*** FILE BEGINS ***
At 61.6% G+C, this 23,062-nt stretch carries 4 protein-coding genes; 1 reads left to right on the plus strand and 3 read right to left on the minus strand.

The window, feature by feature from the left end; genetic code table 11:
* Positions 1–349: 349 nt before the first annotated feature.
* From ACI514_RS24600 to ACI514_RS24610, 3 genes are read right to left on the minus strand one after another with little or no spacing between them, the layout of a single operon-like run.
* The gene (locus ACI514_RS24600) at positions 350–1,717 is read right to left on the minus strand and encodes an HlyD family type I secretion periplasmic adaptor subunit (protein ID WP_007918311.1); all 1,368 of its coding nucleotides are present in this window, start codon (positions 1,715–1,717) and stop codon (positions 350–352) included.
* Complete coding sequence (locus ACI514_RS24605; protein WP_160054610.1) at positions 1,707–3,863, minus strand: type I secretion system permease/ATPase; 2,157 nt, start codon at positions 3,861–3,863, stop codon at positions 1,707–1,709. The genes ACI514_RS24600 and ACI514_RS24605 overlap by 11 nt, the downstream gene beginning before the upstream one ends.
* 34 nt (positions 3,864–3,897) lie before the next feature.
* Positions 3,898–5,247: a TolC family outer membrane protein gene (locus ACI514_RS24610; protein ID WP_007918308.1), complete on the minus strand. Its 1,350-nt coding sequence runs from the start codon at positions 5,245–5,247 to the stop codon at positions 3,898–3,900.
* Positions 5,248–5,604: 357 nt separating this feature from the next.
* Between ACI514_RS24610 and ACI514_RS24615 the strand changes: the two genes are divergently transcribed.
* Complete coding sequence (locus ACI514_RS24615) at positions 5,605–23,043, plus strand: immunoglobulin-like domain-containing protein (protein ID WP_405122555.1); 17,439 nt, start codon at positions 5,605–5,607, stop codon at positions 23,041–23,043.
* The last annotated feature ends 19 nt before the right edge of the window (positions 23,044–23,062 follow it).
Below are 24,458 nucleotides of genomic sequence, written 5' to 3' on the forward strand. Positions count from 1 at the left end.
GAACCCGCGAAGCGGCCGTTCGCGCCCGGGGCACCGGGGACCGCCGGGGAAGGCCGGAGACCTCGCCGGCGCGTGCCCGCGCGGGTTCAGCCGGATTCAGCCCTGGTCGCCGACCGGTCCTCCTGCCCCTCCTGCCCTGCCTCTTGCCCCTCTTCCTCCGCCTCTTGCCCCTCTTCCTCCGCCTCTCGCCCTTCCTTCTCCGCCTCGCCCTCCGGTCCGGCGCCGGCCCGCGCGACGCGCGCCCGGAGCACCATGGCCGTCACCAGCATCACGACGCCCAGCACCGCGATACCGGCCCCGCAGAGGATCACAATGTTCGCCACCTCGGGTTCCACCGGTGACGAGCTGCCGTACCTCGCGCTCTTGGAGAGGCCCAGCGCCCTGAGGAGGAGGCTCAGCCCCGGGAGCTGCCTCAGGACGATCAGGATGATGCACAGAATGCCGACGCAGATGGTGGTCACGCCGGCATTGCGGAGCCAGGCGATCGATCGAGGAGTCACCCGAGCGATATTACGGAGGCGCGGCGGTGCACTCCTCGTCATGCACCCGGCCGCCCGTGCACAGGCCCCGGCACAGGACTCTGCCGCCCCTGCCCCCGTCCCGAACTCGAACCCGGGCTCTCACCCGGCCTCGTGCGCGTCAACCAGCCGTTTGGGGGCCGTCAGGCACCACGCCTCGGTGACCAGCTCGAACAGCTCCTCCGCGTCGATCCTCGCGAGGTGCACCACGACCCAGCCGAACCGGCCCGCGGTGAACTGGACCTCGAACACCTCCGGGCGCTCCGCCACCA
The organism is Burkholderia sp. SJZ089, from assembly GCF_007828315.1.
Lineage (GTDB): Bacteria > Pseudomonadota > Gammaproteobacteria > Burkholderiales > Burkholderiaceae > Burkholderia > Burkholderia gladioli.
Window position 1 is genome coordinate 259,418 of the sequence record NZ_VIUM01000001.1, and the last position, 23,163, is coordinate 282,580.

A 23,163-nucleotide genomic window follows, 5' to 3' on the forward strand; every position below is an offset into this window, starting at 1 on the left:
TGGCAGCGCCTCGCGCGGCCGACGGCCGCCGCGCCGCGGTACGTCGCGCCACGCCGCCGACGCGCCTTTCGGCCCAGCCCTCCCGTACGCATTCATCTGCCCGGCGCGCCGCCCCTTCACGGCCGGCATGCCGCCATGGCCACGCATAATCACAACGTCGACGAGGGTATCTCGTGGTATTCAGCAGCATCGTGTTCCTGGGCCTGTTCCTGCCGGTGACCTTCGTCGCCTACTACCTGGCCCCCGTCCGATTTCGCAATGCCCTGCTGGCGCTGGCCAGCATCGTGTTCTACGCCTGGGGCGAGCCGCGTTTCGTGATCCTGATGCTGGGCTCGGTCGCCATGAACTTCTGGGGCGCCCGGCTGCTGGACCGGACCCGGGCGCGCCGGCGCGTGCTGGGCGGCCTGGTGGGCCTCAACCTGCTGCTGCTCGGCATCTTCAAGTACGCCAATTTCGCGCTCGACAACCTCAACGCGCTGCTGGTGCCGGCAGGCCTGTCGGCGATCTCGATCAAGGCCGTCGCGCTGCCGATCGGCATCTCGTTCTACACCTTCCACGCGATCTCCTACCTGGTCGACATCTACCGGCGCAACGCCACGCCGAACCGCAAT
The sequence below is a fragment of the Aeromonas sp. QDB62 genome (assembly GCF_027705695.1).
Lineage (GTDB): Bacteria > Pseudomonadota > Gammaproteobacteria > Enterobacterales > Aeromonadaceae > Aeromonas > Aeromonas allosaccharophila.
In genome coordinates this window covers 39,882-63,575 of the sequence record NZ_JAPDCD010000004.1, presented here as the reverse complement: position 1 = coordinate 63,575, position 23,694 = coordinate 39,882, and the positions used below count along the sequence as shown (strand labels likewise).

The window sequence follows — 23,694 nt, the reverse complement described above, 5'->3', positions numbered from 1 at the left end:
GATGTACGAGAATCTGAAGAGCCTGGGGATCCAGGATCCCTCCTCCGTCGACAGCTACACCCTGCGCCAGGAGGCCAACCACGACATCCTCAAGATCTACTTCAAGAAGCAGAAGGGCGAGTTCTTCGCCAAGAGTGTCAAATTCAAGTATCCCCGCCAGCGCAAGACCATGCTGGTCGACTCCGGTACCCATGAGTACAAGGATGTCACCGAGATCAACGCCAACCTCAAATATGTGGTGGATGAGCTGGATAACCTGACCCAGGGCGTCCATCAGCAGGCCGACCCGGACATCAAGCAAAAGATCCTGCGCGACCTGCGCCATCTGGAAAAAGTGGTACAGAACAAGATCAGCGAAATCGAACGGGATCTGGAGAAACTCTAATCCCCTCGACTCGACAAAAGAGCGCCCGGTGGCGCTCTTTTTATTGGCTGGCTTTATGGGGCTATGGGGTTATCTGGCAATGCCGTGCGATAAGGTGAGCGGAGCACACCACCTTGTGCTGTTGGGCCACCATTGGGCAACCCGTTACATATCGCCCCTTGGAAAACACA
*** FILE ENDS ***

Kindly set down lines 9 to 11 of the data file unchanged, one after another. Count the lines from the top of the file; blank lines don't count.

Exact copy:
* Positions 5,248–5,604: 357 nt separating this feature from the next.
* Between ACI514_RS24610 and ACI514_RS24615 the strand changes: the two genes are divergently transcribed.
* Complete coding sequence (locus ACI514_RS24615) at positions 5,605–23,043, plus strand: immunoglobulin-like domain-containing protein (protein ID WP_405122555.1); 17,439 nt, start codon at positions 5,605–5,607, stop codon at positions 23,041–23,043.